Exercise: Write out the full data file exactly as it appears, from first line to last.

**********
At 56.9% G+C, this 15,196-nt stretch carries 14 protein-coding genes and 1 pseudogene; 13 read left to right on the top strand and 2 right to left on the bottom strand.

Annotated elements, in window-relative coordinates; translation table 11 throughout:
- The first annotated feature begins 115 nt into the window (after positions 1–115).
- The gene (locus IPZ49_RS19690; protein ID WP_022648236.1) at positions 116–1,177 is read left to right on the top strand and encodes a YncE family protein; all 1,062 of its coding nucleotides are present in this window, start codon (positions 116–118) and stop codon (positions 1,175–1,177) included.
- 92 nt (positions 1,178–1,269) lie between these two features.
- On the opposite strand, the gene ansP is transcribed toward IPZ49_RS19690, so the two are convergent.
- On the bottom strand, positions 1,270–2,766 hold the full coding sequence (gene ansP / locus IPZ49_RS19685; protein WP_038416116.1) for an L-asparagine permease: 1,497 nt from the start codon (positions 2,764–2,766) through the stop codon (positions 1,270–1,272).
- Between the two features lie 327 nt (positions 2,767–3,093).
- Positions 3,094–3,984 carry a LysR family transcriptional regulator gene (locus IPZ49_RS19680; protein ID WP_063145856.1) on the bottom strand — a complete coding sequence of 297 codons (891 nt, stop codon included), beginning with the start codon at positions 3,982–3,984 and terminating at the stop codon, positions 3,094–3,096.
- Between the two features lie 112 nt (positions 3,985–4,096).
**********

At 56.9% G+C, this 15,196-nt stretch carries 14 protein-coding genes and 1 pseudogene; 13 read left to right on the top strand and 2 right to left on the bottom strand.

Annotated elements, in window-relative coordinates; translation table 11 throughout:
- The first annotated feature begins 115 nt into the window (after positions 1–115).
- The gene (locus IPZ49_RS19690; protein ID WP_022648236.1) at positions 116–1,177 is read left to right on the top strand and encodes a YncE family protein; all 1,062 of its coding nucleotides are present in this window, start codon (positions 116–118) and stop codon (positions 1,175–1,177) included.
- 92 nt (positions 1,178–1,269) lie between these two features.
- On the opposite strand, the gene ansP is transcribed toward IPZ49_RS19690, so the two are convergent.
- On the bottom strand, positions 1,270–2,766 hold the full coding sequence (gene ansP / locus IPZ49_RS19685; protein WP_038416116.1) for an L-asparagine permease: 1,497 nt from the start codon (positions 2,764–2,766) through the stop codon (positions 1,270–1,272).
- Between the two features lie 327 nt (positions 2,767–3,093).
- Positions 3,094–3,984 carry a LysR family transcriptional regulator gene (locus IPZ49_RS19680; protein ID WP_063145856.1) on the bottom strand — a complete coding sequence of 297 codons (891 nt, stop codon included), beginning with the start codon at positions 3,982–3,984 and terminating at the stop codon, positions 3,094–3,096.
- Between the two features lie 112 nt (positions 3,985–4,096).